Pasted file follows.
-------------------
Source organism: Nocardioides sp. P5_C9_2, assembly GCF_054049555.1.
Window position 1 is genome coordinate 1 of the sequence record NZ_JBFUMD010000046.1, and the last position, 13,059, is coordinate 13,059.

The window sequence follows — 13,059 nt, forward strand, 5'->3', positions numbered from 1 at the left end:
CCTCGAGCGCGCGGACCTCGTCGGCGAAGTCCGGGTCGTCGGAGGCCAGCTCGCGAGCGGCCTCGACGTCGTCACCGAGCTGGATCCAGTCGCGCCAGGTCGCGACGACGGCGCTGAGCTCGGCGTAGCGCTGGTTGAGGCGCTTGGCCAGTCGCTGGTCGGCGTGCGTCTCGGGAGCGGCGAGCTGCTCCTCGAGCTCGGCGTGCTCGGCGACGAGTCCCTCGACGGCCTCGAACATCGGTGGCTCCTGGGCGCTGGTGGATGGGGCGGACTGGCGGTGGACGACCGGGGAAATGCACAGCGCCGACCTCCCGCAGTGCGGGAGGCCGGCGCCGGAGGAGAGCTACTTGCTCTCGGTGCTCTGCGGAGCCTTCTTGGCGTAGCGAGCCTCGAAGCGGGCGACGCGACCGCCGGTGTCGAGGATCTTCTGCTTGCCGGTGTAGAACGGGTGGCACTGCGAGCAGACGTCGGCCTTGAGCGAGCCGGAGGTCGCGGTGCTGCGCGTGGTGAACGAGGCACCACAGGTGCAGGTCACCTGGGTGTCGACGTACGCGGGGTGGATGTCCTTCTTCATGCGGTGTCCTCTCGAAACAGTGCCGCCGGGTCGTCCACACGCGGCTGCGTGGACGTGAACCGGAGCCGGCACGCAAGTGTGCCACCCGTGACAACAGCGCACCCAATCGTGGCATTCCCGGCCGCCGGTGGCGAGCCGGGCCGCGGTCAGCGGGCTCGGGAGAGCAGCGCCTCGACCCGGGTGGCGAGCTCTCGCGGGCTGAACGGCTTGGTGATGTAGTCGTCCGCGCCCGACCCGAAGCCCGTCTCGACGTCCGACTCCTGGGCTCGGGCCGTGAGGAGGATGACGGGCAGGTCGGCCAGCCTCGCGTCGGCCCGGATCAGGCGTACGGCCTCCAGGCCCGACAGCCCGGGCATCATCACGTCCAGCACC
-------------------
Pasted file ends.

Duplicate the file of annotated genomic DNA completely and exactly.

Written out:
Source organism: Nocardioides sp. P5_C9_2, assembly GCF_054049555.1.
Window position 1 is genome coordinate 1 of the sequence record NZ_JBFUMD010000046.1, and the last position, 13,059, is coordinate 13,059.

The window sequence follows — 13,059 nt, forward strand, 5'->3', positions numbered from 1 at the left end:
CCTCGAGCGCGCGGACCTCGTCGGCGAAGTCCGGGTCGTCGGAGGCCAGCTCGCGAGCGGCCTCGACGTCGTCACCGAGCTGGATCCAGTCGCGCCAGGTCGCGACGACGGCGCTGAGCTCGGCGTAGCGCTGGTTGAGGCGCTTGGCCAGTCGCTGGTCGGCGTGCGTCTCGGGAGCGGCGAGCTGCTCCTCGAGCTCGGCGTGCTCGGCGACGAGTCCCTCGACGGCCTCGAACATCGGTGGCTCCTGGGCGCTGGTGGATGGGGCGGACTGGCGGTGGACGACCGGGGAAATGCACAGCGCCGACCTCCCGCAGTGCGGGAGGCCGGCGCCGGAGGAGAGCTACTTGCTCTCGGTGCTCTGCGGAGCCTTCTTGGCGTAGCGAGCCTCGAAGCGGGCGACGCGACCGCCGGTGTCGAGGATCTTCTGCTTGCCGGTGTAGAACGGGTGGCACTGCGAGCAGACGTCGGCCTTGAGCGAGCCGGAGGTCGCGGTGCTGCGCGTGGTGAACGAGGCACCACAGGTGCAGGTCACCTGGGTGTCGACGTACGCGGGGTGGATGTCCTTCTTCATGCGGTGTCCTCTCGAAACAGTGCCGCCGGGTCGTCCACACGCGGCTGCGTGGACGTGAACCGGAGCCGGCACGCAAGTGTGCCACCCGTGACAACAGCGCACCCAATCGTGGCATTCCCGGCCGCCGGTGGCGAGCCGGGCCGCGGTCAGCGGGCTCGGGAGAGCAGCGCCTCGACCCGGGTGGCGAGCTCTCGCGGGCTGAACGGCTTGGTGATGTAGTCGTCCGCGCCCGACCCGAAGCCCGTCTCGACGTCCGACTCCTGGGCTCGGGCCGTGAGGAGGATGACGGGCAGGTCGGCCAGCCTCGCGTCGGCCCGGATCAGGCGTACGGCCTCCAGGCCCGACAGCCCGGGCATCATCACGTCCAGCACC